Whip It!

Jos at Feministing already has a great review of Whip It posted, and I don’t want to ruin the plot for those readers who have yet to see the movie.  Here’s a review in brief: Go see it.  Now.

I went to the local premiere with my 11 year old sister’s Girl Scout troop.  It was the best Girl Scout field trip ever — I’m so glad that the troop saw such a pro-girl movie.  Whip It’s plot is based off the young adult novel Derby Girl by Shauna Cross, who also wrote the screenplay.  The book’s influence is clear: exposition, character development and the plot arc all play like a YA novel, not a traditional movie. Whip It is unusual in that it pauses the action to take its time talking about feelings, relationships and real life. My fellow audience at the premiere reflected the demographic at which Whip It is squarely aimed: namely, teenagers and young women, with a lot of mothers and daughters in the mix.

And what a movie! It’s probably not going to win any awards for brilliant dialogue or stunning cinematography, but it does win the Young Feminist Award for Not Making Viewers Feel Like Crap.  How refreshing for young women to have a movie with realistic relationships and characters, not a faux-feminist movie (Jennifer’s Body, I’m looking at you) that panders to the male gaze. True, the dreaded f-word is never uttered, though it lurks behind every quip, high-five and punch thrown on the derby rink.  We look Ellen Page’s mousy-looking, fierce-acting character Bliss Cavendar in the eyes, not her body.  Bliss lives in a blue-collar, suburban Austin house that looks shockingly like a real home.  Bliss’ friendship with BFF Pash (the adorable, hilarious Alia Shawkat) resonated with me and my friends.  The best dynamic was between Bliss and her mother, played by the hysterical Marcia Gay Harden.  The tired movie trope of Rebellious Daughter Gets Caught moved beyond cliché in a moving scene that showed fully developed characters with a complicated yet devoted relationship.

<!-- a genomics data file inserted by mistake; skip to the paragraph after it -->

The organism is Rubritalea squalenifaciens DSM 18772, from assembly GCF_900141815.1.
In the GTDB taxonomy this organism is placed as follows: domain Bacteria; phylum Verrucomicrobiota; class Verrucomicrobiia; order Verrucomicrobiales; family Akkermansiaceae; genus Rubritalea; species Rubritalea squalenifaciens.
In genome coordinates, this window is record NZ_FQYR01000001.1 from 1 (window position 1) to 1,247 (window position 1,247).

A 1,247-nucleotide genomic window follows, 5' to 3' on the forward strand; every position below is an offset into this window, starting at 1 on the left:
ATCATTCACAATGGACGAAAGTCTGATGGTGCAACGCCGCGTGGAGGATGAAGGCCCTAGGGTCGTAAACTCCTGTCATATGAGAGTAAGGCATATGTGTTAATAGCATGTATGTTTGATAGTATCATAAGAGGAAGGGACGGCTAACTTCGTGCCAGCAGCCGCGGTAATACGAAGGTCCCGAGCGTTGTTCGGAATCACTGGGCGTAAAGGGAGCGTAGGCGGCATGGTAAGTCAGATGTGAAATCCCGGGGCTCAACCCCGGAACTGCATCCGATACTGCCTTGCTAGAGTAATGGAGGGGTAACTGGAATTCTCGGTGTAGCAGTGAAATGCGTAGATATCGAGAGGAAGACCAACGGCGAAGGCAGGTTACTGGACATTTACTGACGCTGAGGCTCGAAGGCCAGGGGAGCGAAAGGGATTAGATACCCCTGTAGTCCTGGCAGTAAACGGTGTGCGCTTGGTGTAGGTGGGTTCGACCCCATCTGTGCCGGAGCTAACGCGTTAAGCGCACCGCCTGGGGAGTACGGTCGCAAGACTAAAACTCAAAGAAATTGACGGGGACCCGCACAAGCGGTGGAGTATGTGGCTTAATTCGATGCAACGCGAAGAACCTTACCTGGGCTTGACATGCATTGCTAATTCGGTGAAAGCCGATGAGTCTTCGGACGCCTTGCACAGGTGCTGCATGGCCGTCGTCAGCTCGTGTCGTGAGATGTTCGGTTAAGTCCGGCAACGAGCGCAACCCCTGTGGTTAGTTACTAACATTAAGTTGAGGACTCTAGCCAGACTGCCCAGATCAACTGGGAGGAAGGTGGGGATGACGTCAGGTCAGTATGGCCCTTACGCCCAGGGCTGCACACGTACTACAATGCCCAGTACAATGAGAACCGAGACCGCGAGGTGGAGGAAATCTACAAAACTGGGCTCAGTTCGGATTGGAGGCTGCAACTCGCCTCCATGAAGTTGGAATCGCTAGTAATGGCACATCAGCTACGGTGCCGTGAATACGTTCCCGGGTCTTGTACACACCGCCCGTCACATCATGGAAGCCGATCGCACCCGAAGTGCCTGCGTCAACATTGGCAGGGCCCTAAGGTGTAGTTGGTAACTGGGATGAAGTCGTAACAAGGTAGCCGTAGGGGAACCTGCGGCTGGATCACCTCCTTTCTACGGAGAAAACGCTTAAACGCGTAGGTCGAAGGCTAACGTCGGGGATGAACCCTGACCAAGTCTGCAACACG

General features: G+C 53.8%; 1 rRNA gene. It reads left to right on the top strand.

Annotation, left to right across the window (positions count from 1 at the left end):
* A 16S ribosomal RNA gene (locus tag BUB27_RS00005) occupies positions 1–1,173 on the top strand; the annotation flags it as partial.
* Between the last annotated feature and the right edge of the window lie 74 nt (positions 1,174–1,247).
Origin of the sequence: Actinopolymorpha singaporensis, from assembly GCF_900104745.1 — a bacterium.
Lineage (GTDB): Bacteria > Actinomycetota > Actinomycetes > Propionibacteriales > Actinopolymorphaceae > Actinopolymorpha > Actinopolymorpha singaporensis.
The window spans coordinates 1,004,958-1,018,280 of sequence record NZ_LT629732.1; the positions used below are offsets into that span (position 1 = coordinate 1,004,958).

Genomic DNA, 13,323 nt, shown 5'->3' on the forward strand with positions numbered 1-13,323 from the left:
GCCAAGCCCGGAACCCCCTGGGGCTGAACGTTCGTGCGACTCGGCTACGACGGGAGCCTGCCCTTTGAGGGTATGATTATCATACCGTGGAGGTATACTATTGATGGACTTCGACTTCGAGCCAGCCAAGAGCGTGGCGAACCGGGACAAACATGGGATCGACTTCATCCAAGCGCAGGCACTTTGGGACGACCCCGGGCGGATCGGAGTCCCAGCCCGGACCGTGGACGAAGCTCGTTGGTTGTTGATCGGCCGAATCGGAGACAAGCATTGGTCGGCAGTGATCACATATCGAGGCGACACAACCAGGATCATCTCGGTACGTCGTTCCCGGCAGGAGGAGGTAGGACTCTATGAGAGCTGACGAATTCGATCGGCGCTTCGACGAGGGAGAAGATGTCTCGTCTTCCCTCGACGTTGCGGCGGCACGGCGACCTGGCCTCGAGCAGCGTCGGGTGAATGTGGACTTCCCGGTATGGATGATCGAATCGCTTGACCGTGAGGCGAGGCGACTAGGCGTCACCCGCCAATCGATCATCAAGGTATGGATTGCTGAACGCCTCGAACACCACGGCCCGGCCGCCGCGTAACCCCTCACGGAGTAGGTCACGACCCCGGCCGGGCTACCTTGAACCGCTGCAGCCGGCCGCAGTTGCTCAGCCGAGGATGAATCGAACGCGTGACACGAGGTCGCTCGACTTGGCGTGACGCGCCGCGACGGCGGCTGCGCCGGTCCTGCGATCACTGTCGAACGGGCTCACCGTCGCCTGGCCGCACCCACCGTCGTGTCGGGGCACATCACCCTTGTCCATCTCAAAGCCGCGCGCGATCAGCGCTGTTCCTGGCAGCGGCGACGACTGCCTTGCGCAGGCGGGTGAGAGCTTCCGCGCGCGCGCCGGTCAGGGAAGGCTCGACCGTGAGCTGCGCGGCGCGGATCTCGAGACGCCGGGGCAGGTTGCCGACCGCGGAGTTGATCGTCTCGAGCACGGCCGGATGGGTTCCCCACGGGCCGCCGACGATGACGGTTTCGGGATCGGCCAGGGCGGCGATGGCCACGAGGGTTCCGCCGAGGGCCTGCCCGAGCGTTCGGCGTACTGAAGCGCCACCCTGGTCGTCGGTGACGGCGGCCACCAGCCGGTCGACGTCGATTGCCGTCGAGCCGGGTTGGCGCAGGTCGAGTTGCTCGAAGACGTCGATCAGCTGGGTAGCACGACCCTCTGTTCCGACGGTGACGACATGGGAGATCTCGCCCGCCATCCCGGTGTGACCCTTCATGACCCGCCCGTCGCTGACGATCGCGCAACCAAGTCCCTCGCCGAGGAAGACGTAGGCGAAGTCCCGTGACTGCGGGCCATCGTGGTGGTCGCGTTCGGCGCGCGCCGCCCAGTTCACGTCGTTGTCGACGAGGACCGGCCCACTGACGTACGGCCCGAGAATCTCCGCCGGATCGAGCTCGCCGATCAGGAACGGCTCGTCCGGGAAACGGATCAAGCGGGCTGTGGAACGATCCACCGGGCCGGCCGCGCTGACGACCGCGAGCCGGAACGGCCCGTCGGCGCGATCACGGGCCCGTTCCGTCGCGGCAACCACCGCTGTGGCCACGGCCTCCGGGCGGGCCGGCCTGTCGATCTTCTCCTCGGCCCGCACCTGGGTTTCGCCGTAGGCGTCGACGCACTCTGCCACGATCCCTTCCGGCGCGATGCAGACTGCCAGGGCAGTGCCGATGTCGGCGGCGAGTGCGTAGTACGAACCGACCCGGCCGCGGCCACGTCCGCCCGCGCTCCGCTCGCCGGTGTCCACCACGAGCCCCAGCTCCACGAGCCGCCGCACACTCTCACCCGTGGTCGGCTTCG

Though Whip It at times seems like pure feminist fantasy, the best part of that escapism is the derby action.  It’s quite satisfying to see female aggression, competition and sportsmanship manifest on the screen in the crunch sound of bodies colliding with the floor — or each other.  The cinematography has plenty of close ups on butts, thighs, chests and clashing bodies, but the action never veers into exploitation.  Though Johnny Rocket, the announcer (a slimy Jimmy Fallon) alludes to men’s voyeuristic thrill in watching fishnet-clad “girls” brawl and skate around — “I don’t know whether to break it up or break out the video camera!” — the movie places the power with the women themselves.  In a scene with roller girls Eva Destruction and Rosa Sparks in a hot tub (sadly, the movie’s only allusion to roller derby’s significant LGBT presence), Eva informs a leering, intruding man that he can get lost, and he does.

So gather up your best gal pals and go en masse to see a movie about female friendship that’s best enjoyed in the company of others, even if it’s ultimately about individual empowerment.

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Nellie B
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